EconomyUSA: Jobless increase: Impacts and impasse on job creation in the new healthcare-driven American economy
To contrast with UK's unemployment crisis (mentioned in yesterday's blog-entry), here's a recent stat from USA's labour crisis (May 13, 2k10). Jeffry Bartash wr+ts in MarketWatch, "Weeklu jobless claims little changed at 444,000" --
WASHINGTON (MarketWatch) - The number of people applying for unemployment benefits essentially held steady at 444,000 in the latest week, the Labor Department reported Thursday. Claims actually fell by 4,000 for the week ended May 8, but the data was revised up by 4,000 for the prior week. The net effect: no change from last week's headline number. The four-week average of initial claims - a better gauge of employment trends than the volatile weekly number - dropped by 9,000 to 450,500. Economists surveyed by MarketWatch predicted initial claims would dip to a seasonally adjusted 440,000.Uncannily, the number echoes with biblical sobriety -- "And I heard the number of them which were sealed: [and there were sealed one hundred forty four thousand -- 444,000!--of all the tribes of the chldren of Israel" (Revelation 7:4 KJV; see also Rev. 4:1). Am I the only person who noticed that parallelism?
In any case, the Bible verses are a distraction here. We have to retain our sobriety in order to guage the significance of a half-million unemployed workers applying for jobless benefits, pogey, the Dole over the course of a week, as averaged from a four week's total figure -- must give any considerate observer some considerable pause.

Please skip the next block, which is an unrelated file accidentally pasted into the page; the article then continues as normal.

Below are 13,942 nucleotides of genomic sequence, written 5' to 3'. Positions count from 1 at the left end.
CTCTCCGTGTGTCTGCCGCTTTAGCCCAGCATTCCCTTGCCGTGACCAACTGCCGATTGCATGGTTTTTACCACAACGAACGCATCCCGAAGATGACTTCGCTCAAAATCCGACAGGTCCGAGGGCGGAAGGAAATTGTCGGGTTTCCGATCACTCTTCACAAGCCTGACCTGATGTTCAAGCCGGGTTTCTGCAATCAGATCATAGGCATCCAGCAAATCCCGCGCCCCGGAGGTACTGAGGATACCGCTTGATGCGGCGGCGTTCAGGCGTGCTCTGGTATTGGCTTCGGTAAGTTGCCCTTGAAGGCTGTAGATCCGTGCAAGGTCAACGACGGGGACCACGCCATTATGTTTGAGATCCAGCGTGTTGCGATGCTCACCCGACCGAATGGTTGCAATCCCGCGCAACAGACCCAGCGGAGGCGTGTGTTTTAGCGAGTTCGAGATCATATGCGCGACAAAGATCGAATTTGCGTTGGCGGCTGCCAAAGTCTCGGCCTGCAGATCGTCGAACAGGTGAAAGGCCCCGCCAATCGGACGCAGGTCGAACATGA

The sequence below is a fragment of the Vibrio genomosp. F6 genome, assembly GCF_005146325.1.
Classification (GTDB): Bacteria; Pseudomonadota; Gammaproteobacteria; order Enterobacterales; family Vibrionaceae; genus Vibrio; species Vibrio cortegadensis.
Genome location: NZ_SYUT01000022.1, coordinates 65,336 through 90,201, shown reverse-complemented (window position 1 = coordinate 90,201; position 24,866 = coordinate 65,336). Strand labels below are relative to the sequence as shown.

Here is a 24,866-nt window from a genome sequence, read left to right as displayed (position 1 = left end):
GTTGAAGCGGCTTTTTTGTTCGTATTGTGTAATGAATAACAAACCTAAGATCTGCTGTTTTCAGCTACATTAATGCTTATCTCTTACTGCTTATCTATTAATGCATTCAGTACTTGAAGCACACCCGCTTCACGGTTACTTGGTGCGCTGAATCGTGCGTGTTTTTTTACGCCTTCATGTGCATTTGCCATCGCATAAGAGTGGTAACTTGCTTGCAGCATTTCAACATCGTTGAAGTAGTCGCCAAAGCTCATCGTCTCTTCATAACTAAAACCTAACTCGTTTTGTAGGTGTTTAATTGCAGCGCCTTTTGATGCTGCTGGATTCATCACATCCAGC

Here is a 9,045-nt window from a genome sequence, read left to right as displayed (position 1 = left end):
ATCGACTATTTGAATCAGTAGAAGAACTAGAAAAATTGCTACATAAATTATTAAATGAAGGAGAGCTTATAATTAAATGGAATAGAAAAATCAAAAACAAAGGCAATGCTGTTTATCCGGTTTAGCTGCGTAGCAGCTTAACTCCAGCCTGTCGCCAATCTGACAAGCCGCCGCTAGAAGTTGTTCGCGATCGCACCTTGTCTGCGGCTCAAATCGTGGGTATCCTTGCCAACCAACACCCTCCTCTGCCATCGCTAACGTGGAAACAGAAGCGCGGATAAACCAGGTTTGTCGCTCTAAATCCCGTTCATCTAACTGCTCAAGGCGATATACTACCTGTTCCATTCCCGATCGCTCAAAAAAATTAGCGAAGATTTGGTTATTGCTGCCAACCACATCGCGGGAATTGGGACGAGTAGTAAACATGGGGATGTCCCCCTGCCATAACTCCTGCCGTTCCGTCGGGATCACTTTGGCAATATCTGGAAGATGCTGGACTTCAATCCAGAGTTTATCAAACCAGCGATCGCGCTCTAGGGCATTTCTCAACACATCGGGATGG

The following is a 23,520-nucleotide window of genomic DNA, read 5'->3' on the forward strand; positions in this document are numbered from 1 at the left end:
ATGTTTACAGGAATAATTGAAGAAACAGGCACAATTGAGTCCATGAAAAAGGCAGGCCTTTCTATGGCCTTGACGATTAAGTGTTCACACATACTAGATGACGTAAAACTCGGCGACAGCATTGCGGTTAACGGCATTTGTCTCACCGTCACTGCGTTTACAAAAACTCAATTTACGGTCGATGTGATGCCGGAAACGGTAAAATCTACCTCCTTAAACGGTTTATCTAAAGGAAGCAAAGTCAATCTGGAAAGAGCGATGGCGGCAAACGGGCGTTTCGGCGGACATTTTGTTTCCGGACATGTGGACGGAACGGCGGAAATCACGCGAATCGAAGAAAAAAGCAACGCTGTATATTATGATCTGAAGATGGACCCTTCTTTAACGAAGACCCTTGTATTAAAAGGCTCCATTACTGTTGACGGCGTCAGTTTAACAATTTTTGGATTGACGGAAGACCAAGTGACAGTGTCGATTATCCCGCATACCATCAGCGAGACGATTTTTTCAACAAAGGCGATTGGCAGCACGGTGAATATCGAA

These jobless figures of a week's average nearly rises to a half-million, yet the portion of the economy signified by small businesses, which are the primo job-creators, are being taxed into immobility and somnolescence. Obamanomics is staggering under the new healthcare entitlement (praise God for that were there elsewhere in the Fed budget an adequate compensatory move toward spending cuts and paying down the national debt) -- instead, out of nowhere we have an unstoppable oil disaster we can't afford, and ... and ... we're in trouble in the USA economy. We need a public policy of encouraging and incentivizing the job creators, not big business so much as small.
Britain and America must both prioritize now the creation of jobs for the unemployed, and thus the creation of incomes spendable by wage-earners returned to work -- and taxable by Federal, state and local govts in significant part to pay for the budget-prioritization of healthcare (including the 32 million many of whom will be out of work and jobless). Economically speaking, everything else is secondary. Except of course, intelligent regulation of the financial and the energy sectors. We are not finished with our oil addiction, as President George W. Bush, termed it; rather our continuing and returned workers in many places need to drive their cars to get to work, public transit being unavailable in many places across the continent.